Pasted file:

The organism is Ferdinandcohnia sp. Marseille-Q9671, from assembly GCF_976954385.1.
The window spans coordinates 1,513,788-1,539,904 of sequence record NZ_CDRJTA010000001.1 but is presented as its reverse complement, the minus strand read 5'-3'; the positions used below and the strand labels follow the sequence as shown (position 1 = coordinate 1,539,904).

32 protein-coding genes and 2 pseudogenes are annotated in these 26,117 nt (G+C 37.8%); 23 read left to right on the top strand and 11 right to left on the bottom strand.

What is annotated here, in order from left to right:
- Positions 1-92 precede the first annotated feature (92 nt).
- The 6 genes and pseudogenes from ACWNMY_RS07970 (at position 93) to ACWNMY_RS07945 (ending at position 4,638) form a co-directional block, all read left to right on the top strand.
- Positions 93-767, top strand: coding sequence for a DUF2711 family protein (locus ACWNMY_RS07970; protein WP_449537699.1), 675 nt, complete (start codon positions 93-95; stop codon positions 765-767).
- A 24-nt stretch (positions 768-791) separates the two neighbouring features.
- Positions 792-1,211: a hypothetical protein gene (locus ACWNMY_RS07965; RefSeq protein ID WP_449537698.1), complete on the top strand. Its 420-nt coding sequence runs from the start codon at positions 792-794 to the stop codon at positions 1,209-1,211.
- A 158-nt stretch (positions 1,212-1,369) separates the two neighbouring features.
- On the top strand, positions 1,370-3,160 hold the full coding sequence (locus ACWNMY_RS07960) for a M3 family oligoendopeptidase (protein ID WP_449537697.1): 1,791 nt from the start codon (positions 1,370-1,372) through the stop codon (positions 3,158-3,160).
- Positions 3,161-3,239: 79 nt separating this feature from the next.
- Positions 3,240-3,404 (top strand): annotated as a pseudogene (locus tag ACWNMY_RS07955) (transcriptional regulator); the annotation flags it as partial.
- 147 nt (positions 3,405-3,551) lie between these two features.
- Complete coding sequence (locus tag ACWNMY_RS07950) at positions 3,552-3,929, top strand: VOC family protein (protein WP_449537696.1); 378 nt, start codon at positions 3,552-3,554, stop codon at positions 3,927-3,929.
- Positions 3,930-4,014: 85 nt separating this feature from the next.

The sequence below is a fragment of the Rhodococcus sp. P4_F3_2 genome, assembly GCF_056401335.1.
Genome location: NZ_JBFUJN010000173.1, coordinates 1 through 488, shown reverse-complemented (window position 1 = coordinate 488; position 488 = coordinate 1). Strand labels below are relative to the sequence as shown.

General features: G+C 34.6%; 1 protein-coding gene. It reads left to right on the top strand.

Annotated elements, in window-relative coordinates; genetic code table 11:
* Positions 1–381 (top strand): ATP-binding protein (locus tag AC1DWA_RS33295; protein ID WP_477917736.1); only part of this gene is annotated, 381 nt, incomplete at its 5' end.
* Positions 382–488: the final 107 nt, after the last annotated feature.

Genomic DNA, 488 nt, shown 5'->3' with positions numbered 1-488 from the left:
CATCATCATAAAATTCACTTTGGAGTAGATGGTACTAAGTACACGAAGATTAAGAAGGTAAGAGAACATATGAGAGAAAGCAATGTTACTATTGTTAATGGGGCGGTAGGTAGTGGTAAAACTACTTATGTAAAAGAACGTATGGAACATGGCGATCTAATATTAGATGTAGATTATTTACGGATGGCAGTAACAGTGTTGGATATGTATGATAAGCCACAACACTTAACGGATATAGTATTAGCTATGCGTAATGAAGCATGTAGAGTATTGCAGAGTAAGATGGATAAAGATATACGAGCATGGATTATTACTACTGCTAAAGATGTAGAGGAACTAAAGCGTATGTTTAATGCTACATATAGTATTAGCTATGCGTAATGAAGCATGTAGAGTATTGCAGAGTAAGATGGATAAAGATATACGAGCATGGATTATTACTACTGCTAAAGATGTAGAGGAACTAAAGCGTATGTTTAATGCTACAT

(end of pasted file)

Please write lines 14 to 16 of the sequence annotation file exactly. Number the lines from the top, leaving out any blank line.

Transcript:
- 147 nt (positions 3,405-3,551) lie between these two features.
- Complete coding sequence (locus tag ACWNMY_RS07950) at positions 3,552-3,929, top strand: VOC family protein (protein WP_449537696.1); 378 nt, start codon at positions 3,552-3,554, stop codon at positions 3,927-3,929.
- Positions 3,930-4,014: 85 nt separating this feature from the next.